People and Sustainable Cities: 5 of the Best Blog Posts of 2012

4944401426_d3c5e373b5_b

Though the built environment can encourage certain behaviour choices, cities are ultimately shaped by the people within them. Here at This Big City our focus has predominantly been on the human aspect of sustainable cities since we started publishing back in 2009, and this year we finally dedicated a category to people and their contribution to sustainable cities. Here’s five of our favourite posts from this category in 2012:

Can Karaoke Transform Public Space?

In this post, Rachel Smith looks at how one simple urban intervention is changing Berlin:

Government agencies and marketing bureaus across the globe strive to find ways to get people into parks and using public spaces. But in a not-so-pristine park in Berlin, an Irish guy named Joe draws crowds of more than 3,000 people … with karaoke.

You can read the full post here.

Branding, Rebranding and Unbranding the City

Western cities have done a fantastic job of positioning themselves in the global psyche. Alejandro Echeverria finds himself considering how our collective mindset may change in the future:

As the Western city faces the greatest identity crisis since the post-war years, will it be able to maintain its presence in the collective imaginary around the world? Or will the famous I (heart) NY shift to Shanghai Pudgong?

You can read the full post here.

Chicago’s Plans for Encouraging Cultural Participation

How can a city be creative if the citizens within it can’t support themselves financially through creative practice? Meg Peterson looks at plans to tackle this problem in Chicago:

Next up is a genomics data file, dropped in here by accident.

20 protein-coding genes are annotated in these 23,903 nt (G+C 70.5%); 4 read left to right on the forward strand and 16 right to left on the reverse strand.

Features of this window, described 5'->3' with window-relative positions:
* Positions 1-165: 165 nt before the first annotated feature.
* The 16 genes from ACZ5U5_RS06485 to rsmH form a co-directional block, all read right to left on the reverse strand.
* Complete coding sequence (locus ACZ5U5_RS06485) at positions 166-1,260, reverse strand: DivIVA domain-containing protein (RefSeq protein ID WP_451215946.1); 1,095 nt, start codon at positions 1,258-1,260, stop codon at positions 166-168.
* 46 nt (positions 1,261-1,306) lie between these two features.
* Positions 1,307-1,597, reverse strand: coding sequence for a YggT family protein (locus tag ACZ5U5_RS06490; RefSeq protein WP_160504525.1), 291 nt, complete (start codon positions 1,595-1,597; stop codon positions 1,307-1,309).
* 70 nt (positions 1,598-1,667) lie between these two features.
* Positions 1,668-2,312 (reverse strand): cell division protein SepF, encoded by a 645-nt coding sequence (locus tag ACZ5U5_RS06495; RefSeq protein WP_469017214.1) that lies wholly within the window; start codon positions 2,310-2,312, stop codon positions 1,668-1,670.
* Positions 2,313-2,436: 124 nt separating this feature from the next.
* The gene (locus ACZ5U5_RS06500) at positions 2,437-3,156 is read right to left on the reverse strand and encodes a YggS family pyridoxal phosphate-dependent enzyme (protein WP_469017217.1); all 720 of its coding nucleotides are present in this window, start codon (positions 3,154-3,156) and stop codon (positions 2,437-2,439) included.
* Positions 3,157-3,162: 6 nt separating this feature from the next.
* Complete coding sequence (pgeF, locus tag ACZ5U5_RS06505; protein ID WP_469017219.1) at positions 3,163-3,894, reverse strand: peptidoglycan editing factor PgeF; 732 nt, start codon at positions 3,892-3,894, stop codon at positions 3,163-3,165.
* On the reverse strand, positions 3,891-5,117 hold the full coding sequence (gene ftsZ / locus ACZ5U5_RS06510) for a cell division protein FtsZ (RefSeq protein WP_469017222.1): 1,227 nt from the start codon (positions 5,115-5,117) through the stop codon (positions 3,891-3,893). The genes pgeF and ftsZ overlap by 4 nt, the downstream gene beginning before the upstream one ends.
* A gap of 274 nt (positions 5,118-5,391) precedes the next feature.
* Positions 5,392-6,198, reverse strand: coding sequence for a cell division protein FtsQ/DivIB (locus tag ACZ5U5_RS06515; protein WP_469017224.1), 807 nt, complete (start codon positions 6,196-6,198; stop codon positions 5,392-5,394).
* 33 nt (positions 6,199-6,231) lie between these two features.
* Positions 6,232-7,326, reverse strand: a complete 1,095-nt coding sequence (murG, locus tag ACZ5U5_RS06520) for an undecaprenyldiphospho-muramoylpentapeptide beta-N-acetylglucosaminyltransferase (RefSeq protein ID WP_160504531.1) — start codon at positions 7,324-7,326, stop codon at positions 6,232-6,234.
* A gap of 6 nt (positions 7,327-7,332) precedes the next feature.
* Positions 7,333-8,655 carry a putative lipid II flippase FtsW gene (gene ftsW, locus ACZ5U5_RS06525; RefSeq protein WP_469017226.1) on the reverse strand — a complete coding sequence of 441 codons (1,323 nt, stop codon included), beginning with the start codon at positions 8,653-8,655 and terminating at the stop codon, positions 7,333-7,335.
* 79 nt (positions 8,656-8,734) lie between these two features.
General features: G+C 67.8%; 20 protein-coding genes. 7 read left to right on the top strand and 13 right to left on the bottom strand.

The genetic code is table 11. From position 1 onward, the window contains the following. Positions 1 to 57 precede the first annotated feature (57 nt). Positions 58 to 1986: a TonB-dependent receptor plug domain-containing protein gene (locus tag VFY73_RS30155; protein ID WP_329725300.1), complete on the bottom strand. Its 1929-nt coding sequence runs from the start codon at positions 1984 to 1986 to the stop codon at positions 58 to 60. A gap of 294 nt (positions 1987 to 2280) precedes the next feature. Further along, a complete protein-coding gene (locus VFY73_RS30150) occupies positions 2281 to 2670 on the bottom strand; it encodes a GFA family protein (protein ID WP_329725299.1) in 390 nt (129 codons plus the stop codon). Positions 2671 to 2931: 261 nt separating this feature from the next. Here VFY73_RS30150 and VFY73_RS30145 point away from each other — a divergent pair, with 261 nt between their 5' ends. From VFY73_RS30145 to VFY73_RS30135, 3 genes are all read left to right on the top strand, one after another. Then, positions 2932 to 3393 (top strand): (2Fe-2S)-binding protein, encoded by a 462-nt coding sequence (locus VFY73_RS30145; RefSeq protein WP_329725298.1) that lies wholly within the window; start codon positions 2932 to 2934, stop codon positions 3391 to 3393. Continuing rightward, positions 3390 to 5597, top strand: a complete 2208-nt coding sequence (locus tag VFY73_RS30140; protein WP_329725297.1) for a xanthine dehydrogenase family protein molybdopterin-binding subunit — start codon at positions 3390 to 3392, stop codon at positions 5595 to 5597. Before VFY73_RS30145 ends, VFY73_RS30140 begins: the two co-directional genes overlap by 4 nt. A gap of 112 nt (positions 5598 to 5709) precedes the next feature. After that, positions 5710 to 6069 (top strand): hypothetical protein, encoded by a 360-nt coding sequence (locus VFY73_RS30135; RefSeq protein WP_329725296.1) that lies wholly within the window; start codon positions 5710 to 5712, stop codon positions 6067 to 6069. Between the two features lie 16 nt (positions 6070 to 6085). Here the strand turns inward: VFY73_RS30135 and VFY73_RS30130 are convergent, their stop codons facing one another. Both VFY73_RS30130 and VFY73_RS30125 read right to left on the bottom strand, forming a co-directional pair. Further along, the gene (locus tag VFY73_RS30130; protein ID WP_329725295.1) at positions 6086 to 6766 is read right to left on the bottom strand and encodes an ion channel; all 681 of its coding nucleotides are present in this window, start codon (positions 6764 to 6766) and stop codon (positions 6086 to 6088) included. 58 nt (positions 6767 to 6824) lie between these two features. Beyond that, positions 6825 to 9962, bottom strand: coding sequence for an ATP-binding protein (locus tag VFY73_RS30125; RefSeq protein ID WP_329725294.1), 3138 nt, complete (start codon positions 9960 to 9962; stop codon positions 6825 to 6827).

Chicago artists often have difficulty making a living wage, with Artists, once they reach a certain caliber of recognition or ambition, migrating to the more culturally known cities of New York, or L.A. The Chicago Cultural Plan aims to tackle this issue.

You can read the full post here.

It’s Time for a New Approach to Urban Design Education

As cities across the globe experience unprecedented change, how are universities responding with their urban design education options? In this post, I call for change:

Developing a better understanding of the interconnected nature of urban environments allows us to design cities that are more efficient, more liveable, and more sustainable. With the global population increasing and urbanising rapidly, the need for this understanding has never been greater.

You can read the full post here.

Reinventing Cities with a New Urban Language

Can language be used to change how we perceive our cities? In this post, Adam Nowek explores the urban language:

Certain cities have transcended their status as a proper noun in order to become other forms of speech: adjectives, adverbs, nouns, verbs. This isn’t just the name of some urban planning design technique: it’s the way we, as humans, valorise a place and give it deeper, more fundamental connotation.

You can read the full post here.

The Best of 2012 on This Big City: People | Planning | Digital | Transport | Buildings